So I just had a rather messy time in my kitchen and I thought I'd share so that others may learn from my experience. I recently bottled a batch of porter that came out uniformly undercarbonated. I wasn't surprised, as I underestimated (by quite a bit) how much beer would make it from primary to my bottling bucket (this was the first batch in a while that I hadn't dry-hopped). I also failed to ensure all my priming sugar had completely dissolved in the bowl I heated it in before I added it to the bottling bucket and some still stuck to the bowl after adding it to the bucket..
I expected carbonation to be on the low side, but I thought I'd let it ride, since it's a porter and they're generally OK at the low side of the carbonation range. Unfortunately it was just a bit too flat for my tastes. My guesstimate places it around 1.5 volumes. Then I got the brilliant idea that I could simply add more sugar to the bottles to get them to carbonate the rest of the way. After playing with some online calculators I determined that 1.0 grams of corn sugar should add 0.7 volumes of CO2 to a 12 ounce bottle.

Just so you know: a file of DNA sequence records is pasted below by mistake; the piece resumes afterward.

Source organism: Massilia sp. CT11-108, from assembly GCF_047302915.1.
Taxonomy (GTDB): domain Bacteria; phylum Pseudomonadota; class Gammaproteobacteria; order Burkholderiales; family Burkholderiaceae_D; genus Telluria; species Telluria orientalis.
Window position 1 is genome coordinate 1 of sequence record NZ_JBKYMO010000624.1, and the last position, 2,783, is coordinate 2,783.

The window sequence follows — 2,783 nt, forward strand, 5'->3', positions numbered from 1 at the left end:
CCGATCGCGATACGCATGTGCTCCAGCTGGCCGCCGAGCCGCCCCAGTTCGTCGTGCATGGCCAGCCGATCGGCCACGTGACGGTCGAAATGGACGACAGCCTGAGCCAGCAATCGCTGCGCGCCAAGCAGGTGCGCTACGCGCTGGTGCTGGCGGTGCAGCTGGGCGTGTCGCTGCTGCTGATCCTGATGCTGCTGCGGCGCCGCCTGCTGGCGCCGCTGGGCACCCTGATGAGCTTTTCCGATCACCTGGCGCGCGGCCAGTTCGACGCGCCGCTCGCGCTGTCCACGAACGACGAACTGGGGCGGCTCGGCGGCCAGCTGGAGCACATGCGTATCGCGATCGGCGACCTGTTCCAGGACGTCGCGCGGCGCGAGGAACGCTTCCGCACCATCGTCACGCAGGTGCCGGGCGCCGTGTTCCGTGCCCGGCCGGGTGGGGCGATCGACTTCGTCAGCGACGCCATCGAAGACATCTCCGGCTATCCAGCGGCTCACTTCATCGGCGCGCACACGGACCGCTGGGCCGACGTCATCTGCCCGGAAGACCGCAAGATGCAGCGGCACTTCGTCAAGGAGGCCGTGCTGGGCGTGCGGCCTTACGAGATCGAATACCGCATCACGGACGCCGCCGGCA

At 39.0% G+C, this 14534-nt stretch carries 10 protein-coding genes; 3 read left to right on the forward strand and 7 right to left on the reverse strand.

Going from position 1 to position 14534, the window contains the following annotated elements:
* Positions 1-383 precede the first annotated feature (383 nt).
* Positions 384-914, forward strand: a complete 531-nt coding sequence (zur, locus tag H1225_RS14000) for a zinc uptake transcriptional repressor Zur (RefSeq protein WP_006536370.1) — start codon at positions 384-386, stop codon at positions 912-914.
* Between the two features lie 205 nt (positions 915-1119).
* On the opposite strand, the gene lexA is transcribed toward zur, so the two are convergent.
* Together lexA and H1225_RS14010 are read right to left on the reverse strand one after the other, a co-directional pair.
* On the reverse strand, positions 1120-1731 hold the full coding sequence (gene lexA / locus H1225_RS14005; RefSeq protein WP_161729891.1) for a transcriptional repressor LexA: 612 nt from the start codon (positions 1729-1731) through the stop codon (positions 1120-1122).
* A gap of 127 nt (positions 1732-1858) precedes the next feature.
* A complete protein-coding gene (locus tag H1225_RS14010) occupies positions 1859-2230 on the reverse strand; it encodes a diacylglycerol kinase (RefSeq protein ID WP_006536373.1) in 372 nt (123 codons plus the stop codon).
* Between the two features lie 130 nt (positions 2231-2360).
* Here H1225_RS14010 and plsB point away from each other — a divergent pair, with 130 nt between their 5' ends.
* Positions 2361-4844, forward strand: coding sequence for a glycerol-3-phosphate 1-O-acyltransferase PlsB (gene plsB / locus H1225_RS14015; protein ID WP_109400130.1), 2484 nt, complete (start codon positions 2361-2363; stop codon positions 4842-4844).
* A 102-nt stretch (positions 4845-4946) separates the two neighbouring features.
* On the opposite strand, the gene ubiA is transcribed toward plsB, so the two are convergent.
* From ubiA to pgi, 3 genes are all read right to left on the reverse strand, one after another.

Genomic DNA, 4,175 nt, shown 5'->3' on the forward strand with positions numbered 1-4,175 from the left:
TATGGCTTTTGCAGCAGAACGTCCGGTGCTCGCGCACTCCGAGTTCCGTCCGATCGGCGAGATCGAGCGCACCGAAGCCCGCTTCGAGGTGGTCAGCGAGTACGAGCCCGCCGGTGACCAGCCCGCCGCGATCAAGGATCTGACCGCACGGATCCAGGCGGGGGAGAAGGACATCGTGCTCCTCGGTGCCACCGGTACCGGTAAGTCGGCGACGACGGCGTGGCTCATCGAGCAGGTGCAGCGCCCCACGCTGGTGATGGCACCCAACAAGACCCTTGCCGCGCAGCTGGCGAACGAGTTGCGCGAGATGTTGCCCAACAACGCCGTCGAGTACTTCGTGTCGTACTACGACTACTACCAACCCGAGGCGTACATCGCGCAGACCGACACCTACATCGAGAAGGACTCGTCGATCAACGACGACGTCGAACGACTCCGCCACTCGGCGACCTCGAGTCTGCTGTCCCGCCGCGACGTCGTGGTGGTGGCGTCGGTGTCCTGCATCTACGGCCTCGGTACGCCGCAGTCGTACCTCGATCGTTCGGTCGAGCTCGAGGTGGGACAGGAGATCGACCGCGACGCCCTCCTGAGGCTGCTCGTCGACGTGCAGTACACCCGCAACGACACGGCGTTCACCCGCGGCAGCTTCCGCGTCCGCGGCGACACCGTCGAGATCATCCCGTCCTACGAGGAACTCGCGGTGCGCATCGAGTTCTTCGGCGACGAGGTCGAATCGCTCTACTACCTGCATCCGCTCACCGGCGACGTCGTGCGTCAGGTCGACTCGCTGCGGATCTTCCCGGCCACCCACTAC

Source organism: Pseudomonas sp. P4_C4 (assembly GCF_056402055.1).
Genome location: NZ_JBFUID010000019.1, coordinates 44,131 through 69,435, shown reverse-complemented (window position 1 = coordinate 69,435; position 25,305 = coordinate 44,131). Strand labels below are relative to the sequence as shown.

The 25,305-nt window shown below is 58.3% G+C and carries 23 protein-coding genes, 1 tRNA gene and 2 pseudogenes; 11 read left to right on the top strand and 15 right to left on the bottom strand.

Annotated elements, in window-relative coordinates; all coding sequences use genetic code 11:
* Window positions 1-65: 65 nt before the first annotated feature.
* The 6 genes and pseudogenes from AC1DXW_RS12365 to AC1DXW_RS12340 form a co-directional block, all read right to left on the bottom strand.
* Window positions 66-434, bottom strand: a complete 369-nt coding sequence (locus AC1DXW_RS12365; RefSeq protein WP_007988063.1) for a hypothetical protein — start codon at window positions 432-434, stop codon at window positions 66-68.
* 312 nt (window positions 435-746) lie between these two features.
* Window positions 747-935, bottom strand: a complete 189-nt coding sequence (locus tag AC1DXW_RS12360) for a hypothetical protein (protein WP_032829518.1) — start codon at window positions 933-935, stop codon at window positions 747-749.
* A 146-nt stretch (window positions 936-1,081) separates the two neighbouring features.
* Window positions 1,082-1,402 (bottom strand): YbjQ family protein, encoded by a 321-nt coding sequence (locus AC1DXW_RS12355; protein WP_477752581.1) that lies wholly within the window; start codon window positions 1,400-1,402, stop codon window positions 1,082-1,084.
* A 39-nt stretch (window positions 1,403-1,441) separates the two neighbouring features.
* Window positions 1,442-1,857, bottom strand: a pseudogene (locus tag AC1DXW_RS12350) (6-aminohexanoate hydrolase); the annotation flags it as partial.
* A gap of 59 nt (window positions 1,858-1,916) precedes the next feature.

So I'm all set up. I weigh out my gram for the first bottle, pop the cap and dump it in. I reach over to grab a bottle cap and OH CRAP MY KITCHEN ISLAND IS SWIMMING IN A FOUNTAIN OF BEER! Pop quiz - what happens to a carbonated beverage when you pour in a gram of fine powder? If you answered *FWOOSH* you win the grand prize of a roll of Mentos and a Diet Coke.
Thankfully, the story has a happy ending (for now, we'll see how the beer turns out in a week or two). Since the carbonation level was low enough, it took a second or so for the foam to start spilling out of the bottle. If I had the cap already stuck to the magnet in my wing capper, I had just enough time to add the sugar, grab the capper and put the cap on before the beer started to overflow. I only lost one more bottle out of the case.
The moral of the story is that you can save an underprimed batch, but you need to be prepared and have some quick reflexes.